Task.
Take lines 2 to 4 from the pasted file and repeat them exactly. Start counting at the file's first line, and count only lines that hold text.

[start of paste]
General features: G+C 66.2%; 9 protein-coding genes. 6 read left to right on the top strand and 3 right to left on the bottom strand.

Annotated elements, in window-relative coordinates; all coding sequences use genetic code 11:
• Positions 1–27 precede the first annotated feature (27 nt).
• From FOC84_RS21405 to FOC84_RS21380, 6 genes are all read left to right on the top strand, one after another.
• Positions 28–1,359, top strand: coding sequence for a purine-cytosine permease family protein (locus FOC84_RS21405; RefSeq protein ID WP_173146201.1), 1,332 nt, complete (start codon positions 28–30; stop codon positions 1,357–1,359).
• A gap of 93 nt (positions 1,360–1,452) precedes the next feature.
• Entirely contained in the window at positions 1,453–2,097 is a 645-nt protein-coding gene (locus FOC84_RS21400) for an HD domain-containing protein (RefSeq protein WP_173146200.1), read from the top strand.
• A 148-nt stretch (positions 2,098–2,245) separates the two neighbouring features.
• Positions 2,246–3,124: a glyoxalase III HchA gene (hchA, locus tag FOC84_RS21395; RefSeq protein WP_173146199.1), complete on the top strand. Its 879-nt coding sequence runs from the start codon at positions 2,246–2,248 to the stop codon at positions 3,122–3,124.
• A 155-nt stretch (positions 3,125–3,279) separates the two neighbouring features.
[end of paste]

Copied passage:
Annotated elements, in window-relative coordinates; all coding sequences use genetic code 11:
• Positions 1–27 precede the first annotated feature (27 nt).
• From FOC84_RS21405 to FOC84_RS21380, 6 genes are all read left to right on the top strand, one after another.